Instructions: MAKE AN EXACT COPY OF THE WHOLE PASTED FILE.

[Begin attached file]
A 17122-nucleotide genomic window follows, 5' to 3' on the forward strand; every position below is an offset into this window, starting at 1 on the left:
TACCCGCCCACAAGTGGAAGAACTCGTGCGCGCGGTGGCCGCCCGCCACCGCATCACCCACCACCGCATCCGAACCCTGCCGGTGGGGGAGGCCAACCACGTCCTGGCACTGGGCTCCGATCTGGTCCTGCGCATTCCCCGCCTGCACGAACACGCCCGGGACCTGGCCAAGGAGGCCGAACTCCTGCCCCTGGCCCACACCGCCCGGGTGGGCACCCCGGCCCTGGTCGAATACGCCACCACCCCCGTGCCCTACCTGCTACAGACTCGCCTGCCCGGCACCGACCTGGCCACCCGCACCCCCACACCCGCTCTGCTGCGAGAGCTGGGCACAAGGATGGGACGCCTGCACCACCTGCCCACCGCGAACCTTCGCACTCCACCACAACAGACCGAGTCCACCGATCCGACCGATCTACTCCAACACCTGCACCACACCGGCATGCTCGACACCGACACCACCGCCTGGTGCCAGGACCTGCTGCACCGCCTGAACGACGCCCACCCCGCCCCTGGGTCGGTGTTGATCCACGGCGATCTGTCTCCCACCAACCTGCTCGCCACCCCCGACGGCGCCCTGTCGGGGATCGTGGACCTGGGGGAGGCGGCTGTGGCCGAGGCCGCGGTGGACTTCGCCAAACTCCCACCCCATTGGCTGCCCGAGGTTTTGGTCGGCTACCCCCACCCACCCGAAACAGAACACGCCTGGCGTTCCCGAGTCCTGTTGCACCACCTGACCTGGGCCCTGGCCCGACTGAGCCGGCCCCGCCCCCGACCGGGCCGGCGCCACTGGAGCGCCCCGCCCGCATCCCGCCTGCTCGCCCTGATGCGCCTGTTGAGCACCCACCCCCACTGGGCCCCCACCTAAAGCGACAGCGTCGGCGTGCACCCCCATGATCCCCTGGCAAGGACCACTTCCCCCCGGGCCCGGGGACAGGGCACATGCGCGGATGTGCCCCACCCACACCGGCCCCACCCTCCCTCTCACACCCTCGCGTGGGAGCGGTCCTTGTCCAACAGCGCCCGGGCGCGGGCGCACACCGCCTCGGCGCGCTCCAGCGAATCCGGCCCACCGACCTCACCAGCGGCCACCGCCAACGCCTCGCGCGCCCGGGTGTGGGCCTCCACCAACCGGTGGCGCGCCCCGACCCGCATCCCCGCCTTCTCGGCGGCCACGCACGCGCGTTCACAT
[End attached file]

A 17122-nucleotide genomic window follows, 5' to 3' on the forward strand; every position below is an offset into this window, starting at 1 on the left:
TACCCGCCCACAAGTGGAAGAACTCGTGCGCGCGGTGGCCGCCCGCCACCGCATCACCCACCACCGCATCCGAACCCTGCCGGTGGGGGAGGCCAACCACGTCCTGGCACTGGGCTCCGATCTGGTCCTGCGCATTCCCCGCCTGCACGAACACGCCCGGGACCTGGCCAAGGAGGCCGAACTCCTGCCCCTGGCCCACACCGCCCGGGTGGGCACCCCGGCCCTGGTCGAATACGCCACCACCCCCGTGCCCTACCTGCTACAGACTCGCCTGCCCGGCACCGACCTGGCCACCCGCACCCCCACACCCGCTCTGCTGCGAGAGCTGGGCACAAGGATGGGACGCCTGCACCACCTGCCCACCGCGAACCTTCGCACTCCACCACAACAGACCGAGTCCACCGATCCGACCGATCTACTCCAACACCTGCACCACACCGGCATGCTCGACACCGACACCACCGCCTGGTGCCAGGACCTGCTGCACCGCCTGAACGACGCCCACCCCGCCCCTGGGTCGGTGTTGATCCACGGCGATCTGTCTCCCACCAACCTGCTCGCCACCCCCGACGGCGCCCTGTCGGGGATCGTGGACCTGGGGGAGGCGGCTGTGGCCGAGGCCGCGGTGGACTTCGCCAAACTCCCACCCCATTGGCTGCCCGAGGTTTTGGTCGGCTACCCCCACCCACCCGAAACAGAACACGCCTGGCGTTCCCGAGTCCTGTTGCACCACCTGACCTGGGCCCTGGCCCGACTGAGCCGGCCCCGCCCCCGACCGGGCCGGCGCCACTGGAGCGCCCCGCCCGCATCCCGCCTGCTCGCCCTGATGCGCCTGTTGAGCACCCACCCCCACTGGGCCCCCACCTAAAGCGACAGCGTCGGCGTGCACCCCCATGATCCCCTGGCAAGGACCACTTCCCCCCGGGCCCGGGGACAGGGCACATGCGCGGATGTGCCCCACCCACACCGGCCCCACCCTCCCTCTCACACCCTCGCGTGGGAGCGGTCCTTGTCCAACAGCGCCCGGGCGCGGGCGCACACCGCCTCGGCGCGCTCCAGCGAATCCGGCCCACCGACCTCACCAGCGGCCACCGCCAACGCCTCGCGCGCCCGGGTGTGGGCCTCCACCAACCGGTGGCGCGCCCCGACCCGCATCCCCGCCTTCTCGGCGGCCACGCACGCGCGTTCACAT